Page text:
It’s a common assumption that Muslim women don’t—or can’t—speak for themselves. Fawzia Afzal-Khan aims to break that idea into tiny pieces with a book: Shattering the Stereotypes: Muslim Women Speak Out (2005). The book is a compilation of works written by different Muslim women, with a forward written by Nawal El Saadawi.
In the introduction, Afzal-Khan explains that this books aims to counter the negative attitudes and ideas about Muslim women that are still proliferated post-9/11. It’s divided into works of non-fiction, poetry, journalism, religious discourses, fiction, and plays. Many of the authors in the book use 9/11 as a catalyst, writing about its effects on their lives or examining the effects it had on other Muslim women’s lives. Many of the non-fiction and poetry focus on this point. Suheir Hammad’s “first writing since” is a poignant reflection on being an Arab Muslim New Yorker in the days after the attacks (shameless personal bias alert: love Hammad).
Other works focus on what came after 9/11. Barbara Nimri Aziz’s journalism piece “Are you O.K.?” reflects on her work as a journalist trying to escape Iraq because of the impending U.S. invasion. Bina Sharif’s play “An Afghan Woman” features an Afghan woman talking to a western audience who sees her on television because of the U.S.’s “war on terror” in Afghanistan.
But there are works that focus on other issues important to Muslim women. Mohja Kahf’s poem, “Little Mosque Poems,” dismantles the problem of mosques that are not welcoming to women. Azizah al-Hibri’s “Muslim Women’s Rights in the Global Village: Challenges and Opportunities” that appears in the “religious discourses” section is a well-reasoned, well-researched treatise on how Islam is taken away from Muslim women, despite al-Hibri’s biased characterizations of men as inherently aggressive and false hypothesis that North American Muslims transcend cultural restraints when it comes to Islam.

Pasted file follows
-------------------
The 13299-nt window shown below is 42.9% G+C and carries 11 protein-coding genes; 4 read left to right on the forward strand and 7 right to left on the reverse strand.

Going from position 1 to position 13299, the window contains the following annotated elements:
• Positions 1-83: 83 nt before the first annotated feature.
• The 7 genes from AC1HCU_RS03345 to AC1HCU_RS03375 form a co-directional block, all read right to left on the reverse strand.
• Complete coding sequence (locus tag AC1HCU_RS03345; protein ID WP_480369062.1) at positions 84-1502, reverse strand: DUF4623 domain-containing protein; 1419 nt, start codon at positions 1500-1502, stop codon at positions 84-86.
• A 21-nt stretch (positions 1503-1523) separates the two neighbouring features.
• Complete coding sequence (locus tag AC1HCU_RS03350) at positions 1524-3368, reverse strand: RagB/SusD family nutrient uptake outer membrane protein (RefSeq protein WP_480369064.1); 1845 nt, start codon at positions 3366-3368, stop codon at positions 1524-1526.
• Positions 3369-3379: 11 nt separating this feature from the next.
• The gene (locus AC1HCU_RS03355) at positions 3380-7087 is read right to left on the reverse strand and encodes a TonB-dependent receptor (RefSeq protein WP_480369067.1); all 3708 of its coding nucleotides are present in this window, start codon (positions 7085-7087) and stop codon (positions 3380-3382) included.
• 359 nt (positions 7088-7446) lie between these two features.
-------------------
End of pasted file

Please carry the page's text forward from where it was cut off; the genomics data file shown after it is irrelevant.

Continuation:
Nor do the plays of Maryam Habibian and Betty Shamieh revolve around 9/11. Habibian’s Forough’s Reflecting Pool: The Life and Work of Forugh Farrokhzad focuses on the life struggles and achievements through poetry of one of Iran’s greatest poets (shameless personal bias alert: love Farrokhzad), and Shamieh’s Chocolate in Heat—Growing Up Arab In America breaks down the ideas that Muslim women are always “from over there” and are unaware of societal and institutional forces of discrimination.
Eisa Nefertari Ulen, in her non-fiction piece “Tapping Our Strength,” writes about the possibilities that await Muslim women who recognize that inter-ideological alliances can be helpful rather than exploitative:
“The last place we women of all faiths need to suffer the indignity of judgment based solely on outward appearance is in the company of other women. Right now, half of American non-Muslim women encourage other women to be free by being naked, and the other half desperately tries to get women and girls to cover up. Meanwhile, the men simply get dressed in the morning…Non-Muslim women need to stop telling Muslim women their traditional Islamic garb symbolizes oppression. Muslim women need to open themselves to coalitions with women in mini-skirts. Only then will we work successfully toward a world where all women can truly wear what they feel.”
The book is a powerful one, and it successfully shatters stereotypes that Muslim women aren’t American and aren’t willing to speak up for themselves.